• Mordchai Fish – Rabbi of Congregation Sheves Achim in Brooklyn.  Working with his brother Lavel Schwartz, also a rabbi in Brooklyn, Fish laundered approximately $585,000 with the cooperating witness by accepting dirty checks and exchanging them for cash, after taking a fee of 15 percent for each transaction.  His source for the cash for some of the transactions was Levi Deutsch, who supplied the cash through an intermediary cash house run by Spira; for other transactions his source for the cash is unidentified but the cash was provided by cash couriers Gertner and Goldhirsh and cash houses run by Pollack and Weber.  On two occasions over the course of his dealings with the Cooperating witness, Fish gave the Cooperating witness new chips for his cell phone to thwart any law enforcement attempt to wiretap their telephone calls.

• Levi Deutsch – Israeli source/supplier of cash for a number of Fish money laundering transactions.  For a fee of two or three percent,  he supplied cash for the transactions through intermediary Spira’s cash house and is charged with supplying $200,000 in cash

Cash House Operators and Cash Couriers for Fish transactions:

    • • Binyomin Spira – operated a cash house from a bakery in Brooklyn in which he received cash from Levi Deutsch and supplied cash for Fish money laundering transactions, charged with supplying $200,000 in cash

      • Yolie Gertner – acted as a cash courier for Fish money laundering transactions, charged with moving $185,000 in cash

      • David Goldhirsh - acted as a cash courier for Fish money laundering transactions, charged with moving $100,000 in cash

      • Abe Pollack - operated cash house from his office in Brooklyn (which he shared with Naftoly Weber) for Fish money laundering transactions, charged with supplying $125,000 in cash

      • Naftoly Weber – operated cash house from his office in Brooklyn (which he shared with Abe Pollack) for Fish money laundering transactions, charged with supplying $125,000 in cash.

Additionally, money laundering charges were filed against Shimon Haber and Itzak Friedlander, associates of Michael Altman.

Marra credited Special Agents of the FBI Red Bank Resident Agency, under the direction of Special Agent in Charge Weysan Dun, in Newark, and the IRS Criminal Investigation Division, under the direction of Acting Special Agent in Charge Julio La Rosa, for their commitment of resources and success in the Bid Rig cases to date.  Marra also thanked the Monmouth County Prosecutor’s Office under the direction of Prosecutor Luis Valentin for its assistance in the Bid Rig investigations.

The cases are being prosecuted by Brian Howe, Deputy Chief of the Special Prosecutions Unit, and Assistant U.S. Attorneys Mark McCarren, Sandra Moser and Maureen Nakly, all of the Special Prosecutions Division.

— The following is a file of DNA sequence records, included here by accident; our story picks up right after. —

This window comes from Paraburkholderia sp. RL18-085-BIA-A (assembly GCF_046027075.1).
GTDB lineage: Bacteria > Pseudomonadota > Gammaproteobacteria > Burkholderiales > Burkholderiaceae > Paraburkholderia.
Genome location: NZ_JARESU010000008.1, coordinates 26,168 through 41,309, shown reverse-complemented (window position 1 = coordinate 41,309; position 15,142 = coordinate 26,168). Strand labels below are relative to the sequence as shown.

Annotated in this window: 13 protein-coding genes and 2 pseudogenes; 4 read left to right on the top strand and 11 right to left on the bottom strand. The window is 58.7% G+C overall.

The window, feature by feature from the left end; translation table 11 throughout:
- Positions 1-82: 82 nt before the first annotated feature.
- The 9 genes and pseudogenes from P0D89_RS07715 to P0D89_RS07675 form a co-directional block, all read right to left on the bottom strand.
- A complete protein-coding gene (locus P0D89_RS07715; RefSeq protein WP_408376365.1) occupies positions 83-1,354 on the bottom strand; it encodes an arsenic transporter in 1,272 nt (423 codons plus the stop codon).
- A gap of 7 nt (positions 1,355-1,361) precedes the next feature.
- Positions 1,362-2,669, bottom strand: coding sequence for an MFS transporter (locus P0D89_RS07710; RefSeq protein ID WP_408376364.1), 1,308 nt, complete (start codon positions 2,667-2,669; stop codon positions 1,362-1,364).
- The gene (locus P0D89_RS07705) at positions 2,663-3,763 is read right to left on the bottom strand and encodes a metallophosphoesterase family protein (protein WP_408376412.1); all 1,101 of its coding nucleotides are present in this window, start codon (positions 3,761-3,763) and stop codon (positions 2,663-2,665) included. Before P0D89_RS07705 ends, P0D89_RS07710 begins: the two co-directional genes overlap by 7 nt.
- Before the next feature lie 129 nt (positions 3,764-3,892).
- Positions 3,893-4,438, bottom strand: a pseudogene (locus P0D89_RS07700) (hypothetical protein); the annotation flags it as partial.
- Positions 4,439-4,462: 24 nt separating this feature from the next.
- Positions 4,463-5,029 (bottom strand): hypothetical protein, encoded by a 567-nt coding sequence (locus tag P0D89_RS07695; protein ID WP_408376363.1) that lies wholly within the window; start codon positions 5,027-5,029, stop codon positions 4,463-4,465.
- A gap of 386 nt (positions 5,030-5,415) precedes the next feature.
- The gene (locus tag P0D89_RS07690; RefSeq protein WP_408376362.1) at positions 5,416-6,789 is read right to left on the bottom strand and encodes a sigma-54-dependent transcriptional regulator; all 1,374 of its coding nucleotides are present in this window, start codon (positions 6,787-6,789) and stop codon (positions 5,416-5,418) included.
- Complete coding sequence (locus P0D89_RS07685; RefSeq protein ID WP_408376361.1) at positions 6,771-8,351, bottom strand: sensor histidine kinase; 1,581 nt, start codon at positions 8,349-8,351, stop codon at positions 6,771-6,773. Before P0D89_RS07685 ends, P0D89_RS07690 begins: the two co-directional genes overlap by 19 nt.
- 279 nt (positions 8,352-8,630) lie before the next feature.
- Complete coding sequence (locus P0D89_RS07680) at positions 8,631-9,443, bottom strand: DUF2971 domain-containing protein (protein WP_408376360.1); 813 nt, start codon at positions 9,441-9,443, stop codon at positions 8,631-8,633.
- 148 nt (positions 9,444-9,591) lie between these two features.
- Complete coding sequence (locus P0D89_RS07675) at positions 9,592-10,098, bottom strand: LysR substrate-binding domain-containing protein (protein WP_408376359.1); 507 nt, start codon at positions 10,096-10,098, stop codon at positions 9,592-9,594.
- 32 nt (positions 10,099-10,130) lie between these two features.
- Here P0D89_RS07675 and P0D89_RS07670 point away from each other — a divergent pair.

Tuesday, June 30th, 2009

Two senior Justice Department officials appeared today before federal Judge Emmet Sullivan in Washington to defend the work of their prosecutors in a narcotics trafficking case.

But the mercurial Sullivan never gave them a chance to explain. Instead, he posed more questions for the government to answer in a brief due by July 10.

Paul O’Brien, chief of the Narcotics and Dangerous Drug Section, and Richard Weber, chief of the Money Laundering and Asset Forfeiture Section, appeared in support of prosecutors Paul Laymon and Wanda Dixon. Sullivan — perhaps still hearing the echos of applause for his role in uncovering Brady violations in the Ted Stevens case — is doggedly questioning whether the prosecutors violated the Brady rights of Zhenli Ye Gon, a Chinese-born Mexican businessman charged with conspiring to manufacture heaps of methamphetamine bound for the U.S.

The case has been on the brink of trial on several occasions. But last week the government moved to dismiss the case, citing Mexico’s extradition request and “the prospect of a very lengthy sentence” for Ye Gon if he’s convicted south of the border, according to court documents.

Also in that motion to dismiss, the government revealed ”evidentiary concerns” — foremost among them that a key government witness recanted more than a year ago. This is what got Sullivan’s attention.

Ye Gon’s defense team, which includes Manuel Retureta and A. Eduardo Balarezohas asked Sullivan to dismiss the case with prejudice, citing the government’s failure to disclose these “evidentiary concerns” in a timely manner. The Justice Department strongly denies any wrongdoing. Brady rights kick in only if a trial is scheduled and fairly imminent, the government has argued.

Sullivan asked whether the Justice Department’s assertions that it had worked hard to produce evidence should be “viewed with skepticism.” Noting the complexity of the case — evidence and witnesses are sprawled across the globe — Sullivan asked how the defense could make use of the newly disclosed information four weeks before the case was set for trial. He also asked the government to explain how Ye Gon’s lawyers could have come by the information through other means or sources.

“All of this raises questions about whether the government ever intended to abide by its constitutional obligation” to turn over that information, Sullivan said, reading from prepared remarks, as he did in the Stevens case.